On the Science of Changing Sex

Somewhere, Over the Rainbow…

Posted in Transsexual Field Studies by Kay Brown on November 16, 2010

female_scientist♫…Skies are blue.

In Counting Noses, I attempted to determine the likely ratio of HSTS vs. non-HSTS transsexuals using the Smith (Netherlands) data.  This question was previously explored by Lawrence in various different cultures.  She noted that different countries presented widely different ratios, from 0% to 91% non-HSTS in various studies.  She noticed a pattern and tested a hypothesis that societal individualism corresponded with the prevalence of non-HSTS transsexuals.  Interestingly, the hypothesis was born out.  Ruggedly individualistic societies, as measured by the Hofsted Index had the highest percentage, while very socially interdependent societies had the lowest percentage of non-HSTS transsexuals.  The lowest numbers were found in Singapore, Thailand, Korea, and Brazil.  No surprise for those of us in the Anglo-American world; The United Kingdom, Canada, and the United States had the highest non-HSTS percentage.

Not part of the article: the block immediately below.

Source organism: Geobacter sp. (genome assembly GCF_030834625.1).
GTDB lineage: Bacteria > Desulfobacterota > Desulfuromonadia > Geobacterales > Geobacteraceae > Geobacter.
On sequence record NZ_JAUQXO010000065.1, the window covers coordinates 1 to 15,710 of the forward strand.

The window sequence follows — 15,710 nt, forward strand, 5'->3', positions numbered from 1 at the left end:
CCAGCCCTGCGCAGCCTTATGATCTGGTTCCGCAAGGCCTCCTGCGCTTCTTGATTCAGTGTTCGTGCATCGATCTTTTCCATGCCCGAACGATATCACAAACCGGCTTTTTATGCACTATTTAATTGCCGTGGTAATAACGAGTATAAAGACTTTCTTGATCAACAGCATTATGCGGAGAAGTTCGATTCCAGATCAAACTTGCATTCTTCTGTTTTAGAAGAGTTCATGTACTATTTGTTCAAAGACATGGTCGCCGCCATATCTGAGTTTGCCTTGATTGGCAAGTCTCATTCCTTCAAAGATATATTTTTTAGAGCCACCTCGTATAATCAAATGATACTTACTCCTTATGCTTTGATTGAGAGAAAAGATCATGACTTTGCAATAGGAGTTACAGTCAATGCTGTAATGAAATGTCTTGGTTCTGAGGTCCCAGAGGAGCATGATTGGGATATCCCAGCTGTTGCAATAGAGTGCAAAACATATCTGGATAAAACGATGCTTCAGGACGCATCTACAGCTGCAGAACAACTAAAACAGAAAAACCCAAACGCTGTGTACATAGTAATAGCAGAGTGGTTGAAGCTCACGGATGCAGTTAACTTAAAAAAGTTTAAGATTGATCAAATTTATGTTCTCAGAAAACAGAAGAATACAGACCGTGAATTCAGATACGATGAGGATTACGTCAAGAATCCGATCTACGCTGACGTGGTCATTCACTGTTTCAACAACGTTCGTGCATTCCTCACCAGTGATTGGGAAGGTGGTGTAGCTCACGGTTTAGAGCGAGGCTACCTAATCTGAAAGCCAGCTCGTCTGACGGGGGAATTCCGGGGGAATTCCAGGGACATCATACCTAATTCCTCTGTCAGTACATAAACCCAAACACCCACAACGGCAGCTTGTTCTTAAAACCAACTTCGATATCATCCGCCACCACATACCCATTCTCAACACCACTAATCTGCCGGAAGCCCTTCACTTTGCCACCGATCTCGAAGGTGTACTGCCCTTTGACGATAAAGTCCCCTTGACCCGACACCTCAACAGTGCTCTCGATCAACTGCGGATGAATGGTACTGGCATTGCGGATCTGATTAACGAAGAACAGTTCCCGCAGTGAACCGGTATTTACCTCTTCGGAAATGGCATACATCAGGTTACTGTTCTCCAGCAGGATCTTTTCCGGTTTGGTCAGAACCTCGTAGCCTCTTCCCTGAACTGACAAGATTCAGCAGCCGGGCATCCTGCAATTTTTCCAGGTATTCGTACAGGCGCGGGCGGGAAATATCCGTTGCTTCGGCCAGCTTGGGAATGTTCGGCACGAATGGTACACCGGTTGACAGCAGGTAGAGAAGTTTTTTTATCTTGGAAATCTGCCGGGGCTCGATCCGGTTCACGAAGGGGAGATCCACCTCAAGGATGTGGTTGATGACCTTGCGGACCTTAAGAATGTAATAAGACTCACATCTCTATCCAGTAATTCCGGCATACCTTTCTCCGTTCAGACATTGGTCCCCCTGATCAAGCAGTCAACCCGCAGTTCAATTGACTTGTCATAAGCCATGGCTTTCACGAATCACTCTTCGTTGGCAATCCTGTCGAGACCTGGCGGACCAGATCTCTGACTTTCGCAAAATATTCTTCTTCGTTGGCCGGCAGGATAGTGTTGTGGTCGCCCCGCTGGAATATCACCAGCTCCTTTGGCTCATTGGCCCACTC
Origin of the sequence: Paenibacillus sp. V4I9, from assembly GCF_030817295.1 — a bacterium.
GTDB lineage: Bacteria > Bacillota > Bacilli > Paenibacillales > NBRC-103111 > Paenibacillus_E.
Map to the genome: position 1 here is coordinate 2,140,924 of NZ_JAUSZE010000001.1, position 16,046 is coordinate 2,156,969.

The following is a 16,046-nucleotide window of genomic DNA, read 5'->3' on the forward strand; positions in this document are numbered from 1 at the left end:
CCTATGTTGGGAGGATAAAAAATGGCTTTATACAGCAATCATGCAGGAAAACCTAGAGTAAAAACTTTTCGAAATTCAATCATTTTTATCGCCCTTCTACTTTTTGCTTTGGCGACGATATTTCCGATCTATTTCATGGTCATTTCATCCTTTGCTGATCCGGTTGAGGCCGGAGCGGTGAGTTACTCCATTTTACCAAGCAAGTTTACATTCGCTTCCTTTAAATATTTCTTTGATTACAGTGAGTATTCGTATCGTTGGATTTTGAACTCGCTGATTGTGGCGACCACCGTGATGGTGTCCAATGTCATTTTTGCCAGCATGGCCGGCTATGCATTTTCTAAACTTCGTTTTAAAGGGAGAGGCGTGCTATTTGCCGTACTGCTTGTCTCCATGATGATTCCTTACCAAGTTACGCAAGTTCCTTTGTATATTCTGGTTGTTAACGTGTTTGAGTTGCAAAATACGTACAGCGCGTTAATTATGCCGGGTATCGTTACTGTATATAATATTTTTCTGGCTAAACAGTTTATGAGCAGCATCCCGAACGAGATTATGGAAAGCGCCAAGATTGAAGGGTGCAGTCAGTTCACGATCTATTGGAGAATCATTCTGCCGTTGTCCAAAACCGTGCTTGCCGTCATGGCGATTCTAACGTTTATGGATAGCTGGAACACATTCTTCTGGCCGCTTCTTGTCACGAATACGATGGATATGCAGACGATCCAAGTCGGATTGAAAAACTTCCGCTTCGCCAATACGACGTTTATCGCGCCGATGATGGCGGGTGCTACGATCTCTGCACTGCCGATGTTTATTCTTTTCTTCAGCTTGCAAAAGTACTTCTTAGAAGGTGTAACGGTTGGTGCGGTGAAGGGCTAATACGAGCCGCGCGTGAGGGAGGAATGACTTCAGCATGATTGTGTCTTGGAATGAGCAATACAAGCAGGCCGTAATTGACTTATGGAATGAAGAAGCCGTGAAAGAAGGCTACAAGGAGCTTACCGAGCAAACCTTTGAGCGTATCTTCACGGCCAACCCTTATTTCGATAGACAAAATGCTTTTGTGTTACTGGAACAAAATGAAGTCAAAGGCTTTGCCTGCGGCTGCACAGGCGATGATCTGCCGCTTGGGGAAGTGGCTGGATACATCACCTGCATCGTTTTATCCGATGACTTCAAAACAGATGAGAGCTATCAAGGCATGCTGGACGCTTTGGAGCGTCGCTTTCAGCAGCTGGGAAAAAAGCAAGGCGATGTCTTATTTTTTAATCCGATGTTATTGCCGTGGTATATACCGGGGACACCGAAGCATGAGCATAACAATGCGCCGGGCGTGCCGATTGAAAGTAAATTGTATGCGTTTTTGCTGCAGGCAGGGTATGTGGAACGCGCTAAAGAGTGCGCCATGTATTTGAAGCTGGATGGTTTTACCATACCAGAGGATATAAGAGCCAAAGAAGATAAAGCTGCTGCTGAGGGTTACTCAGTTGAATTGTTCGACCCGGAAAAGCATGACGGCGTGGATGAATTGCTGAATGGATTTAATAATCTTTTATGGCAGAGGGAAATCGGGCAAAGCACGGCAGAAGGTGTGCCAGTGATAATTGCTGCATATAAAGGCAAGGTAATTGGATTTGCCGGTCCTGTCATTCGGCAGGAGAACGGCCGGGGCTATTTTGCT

The correlation with published measures of individualism and the percentage of non-HSTS transsexuals was 0.88, an amazingly high value for a sociological and psychosexual study.  In fact, I think this correlation could not have been higher, given that a statistical correlation can never be higher than the internal test/retest reliability of each of the measures, which are not likely to be much higher than this correlation.  Kudos to Dr. Lawrence for discovering this powerful correlation.

Personally, I was interested in determining if the HSTS populations in these cultures were similar or different than the HSTS population here in the United States.  So, I looked at the Tsoi paper from Singapore, which had the very lowest percentage of non-HSTS at zero and had near the lowest individualism index score at 20.  Thus, this was the most extreme differential in both percentage and individualism.  The question to be tested: Are Anglo-American and Singaporean HSTS transkids similar in behavior and life arcs?

Singapore HSTS Life Arcs
(Cumulative Percentages at Age Indicated)

Age:                                                             6    12   18     24 Total %